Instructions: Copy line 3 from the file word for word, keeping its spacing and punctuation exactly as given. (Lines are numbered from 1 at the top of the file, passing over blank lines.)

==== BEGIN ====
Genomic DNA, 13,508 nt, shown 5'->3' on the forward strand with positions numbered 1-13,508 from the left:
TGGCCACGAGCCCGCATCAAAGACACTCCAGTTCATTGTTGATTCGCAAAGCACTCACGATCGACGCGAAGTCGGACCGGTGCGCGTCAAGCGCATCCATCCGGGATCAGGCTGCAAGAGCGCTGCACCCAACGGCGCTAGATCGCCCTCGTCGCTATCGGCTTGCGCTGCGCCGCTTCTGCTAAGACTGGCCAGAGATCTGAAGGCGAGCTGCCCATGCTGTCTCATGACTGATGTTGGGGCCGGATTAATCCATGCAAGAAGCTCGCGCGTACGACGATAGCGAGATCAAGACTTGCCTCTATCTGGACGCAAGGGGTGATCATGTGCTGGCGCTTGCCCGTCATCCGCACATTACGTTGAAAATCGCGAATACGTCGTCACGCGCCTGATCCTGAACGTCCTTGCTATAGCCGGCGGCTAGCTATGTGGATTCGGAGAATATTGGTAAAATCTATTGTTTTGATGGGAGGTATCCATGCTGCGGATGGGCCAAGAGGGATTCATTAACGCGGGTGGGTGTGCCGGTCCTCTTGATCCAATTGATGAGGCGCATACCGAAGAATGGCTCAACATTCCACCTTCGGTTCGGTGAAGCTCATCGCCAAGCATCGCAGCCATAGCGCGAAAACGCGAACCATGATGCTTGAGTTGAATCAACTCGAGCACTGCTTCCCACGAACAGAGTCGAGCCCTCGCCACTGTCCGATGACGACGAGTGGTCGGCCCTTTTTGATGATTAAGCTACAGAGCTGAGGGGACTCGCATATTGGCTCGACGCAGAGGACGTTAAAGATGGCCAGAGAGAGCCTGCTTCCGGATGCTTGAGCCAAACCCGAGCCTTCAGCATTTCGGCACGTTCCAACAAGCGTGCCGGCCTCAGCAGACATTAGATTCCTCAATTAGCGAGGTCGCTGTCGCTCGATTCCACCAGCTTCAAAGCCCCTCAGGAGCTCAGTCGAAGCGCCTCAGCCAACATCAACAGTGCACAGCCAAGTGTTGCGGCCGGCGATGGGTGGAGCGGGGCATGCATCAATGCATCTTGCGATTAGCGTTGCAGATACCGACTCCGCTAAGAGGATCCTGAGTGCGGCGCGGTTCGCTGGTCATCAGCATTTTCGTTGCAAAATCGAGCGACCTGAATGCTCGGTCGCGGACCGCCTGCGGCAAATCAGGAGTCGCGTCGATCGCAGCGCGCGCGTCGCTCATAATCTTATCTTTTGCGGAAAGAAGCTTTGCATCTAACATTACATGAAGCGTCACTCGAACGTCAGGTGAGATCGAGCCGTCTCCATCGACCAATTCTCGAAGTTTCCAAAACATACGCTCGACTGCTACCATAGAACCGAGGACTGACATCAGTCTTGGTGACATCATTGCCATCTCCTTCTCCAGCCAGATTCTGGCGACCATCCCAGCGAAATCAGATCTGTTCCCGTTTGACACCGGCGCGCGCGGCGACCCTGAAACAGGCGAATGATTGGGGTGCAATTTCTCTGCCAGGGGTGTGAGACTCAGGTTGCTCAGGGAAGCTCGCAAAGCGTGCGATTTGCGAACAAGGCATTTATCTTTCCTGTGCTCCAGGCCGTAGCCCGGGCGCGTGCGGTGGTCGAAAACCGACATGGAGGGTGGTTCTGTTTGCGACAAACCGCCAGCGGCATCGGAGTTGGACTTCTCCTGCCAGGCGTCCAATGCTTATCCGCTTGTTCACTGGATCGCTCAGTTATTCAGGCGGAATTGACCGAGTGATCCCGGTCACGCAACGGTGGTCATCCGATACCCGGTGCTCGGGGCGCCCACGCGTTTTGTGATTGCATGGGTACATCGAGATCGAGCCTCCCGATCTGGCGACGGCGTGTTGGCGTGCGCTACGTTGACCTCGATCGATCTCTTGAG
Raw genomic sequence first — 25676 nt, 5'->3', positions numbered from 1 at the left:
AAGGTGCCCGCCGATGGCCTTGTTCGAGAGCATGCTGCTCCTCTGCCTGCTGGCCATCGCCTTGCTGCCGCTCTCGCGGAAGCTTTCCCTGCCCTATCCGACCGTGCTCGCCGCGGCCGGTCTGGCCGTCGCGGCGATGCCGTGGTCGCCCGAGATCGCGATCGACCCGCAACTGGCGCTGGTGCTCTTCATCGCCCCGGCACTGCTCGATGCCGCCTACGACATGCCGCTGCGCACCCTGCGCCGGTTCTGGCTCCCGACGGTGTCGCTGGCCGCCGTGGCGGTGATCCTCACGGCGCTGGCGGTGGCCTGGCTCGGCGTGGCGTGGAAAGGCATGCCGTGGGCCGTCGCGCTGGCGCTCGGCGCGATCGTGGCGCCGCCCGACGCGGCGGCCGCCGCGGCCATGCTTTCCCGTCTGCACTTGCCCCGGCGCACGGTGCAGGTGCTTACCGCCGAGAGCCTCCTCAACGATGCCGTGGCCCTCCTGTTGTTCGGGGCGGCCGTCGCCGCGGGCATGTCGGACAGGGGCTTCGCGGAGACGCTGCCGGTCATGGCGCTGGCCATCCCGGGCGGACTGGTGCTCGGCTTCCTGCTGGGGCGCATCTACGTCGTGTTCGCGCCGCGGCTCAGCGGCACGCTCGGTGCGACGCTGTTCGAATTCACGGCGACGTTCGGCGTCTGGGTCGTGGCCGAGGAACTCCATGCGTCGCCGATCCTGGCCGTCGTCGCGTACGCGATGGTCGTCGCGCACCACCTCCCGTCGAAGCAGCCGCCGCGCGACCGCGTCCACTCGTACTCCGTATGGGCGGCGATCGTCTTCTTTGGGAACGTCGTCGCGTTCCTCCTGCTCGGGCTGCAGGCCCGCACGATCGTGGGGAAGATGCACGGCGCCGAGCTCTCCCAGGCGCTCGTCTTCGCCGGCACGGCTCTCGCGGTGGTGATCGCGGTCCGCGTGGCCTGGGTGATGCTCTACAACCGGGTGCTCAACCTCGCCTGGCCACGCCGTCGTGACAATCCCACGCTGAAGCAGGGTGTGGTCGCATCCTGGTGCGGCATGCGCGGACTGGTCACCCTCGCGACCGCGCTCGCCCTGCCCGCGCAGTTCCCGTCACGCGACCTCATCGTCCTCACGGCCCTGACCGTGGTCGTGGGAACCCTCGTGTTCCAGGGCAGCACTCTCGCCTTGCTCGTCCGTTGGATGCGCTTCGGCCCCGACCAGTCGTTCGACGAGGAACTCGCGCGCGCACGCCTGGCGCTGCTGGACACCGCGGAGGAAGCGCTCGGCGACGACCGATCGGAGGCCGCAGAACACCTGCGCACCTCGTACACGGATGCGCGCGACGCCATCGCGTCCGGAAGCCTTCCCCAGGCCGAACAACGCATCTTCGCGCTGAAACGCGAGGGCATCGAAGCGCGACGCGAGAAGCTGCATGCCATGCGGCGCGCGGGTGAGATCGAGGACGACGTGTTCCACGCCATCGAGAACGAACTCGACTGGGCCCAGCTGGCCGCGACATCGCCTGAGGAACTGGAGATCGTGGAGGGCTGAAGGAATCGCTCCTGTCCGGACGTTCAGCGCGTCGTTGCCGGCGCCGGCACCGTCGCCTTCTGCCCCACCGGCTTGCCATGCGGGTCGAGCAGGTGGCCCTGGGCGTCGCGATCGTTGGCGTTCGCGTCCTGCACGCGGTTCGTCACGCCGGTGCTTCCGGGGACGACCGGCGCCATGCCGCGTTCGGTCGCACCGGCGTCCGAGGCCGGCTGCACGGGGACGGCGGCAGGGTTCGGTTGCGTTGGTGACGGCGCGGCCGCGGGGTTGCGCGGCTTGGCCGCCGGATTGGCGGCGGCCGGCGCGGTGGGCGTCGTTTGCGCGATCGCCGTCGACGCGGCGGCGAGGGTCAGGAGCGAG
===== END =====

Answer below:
Raw genomic sequence first — 25676 nt, 5'->3', positions numbered from 1 at the left: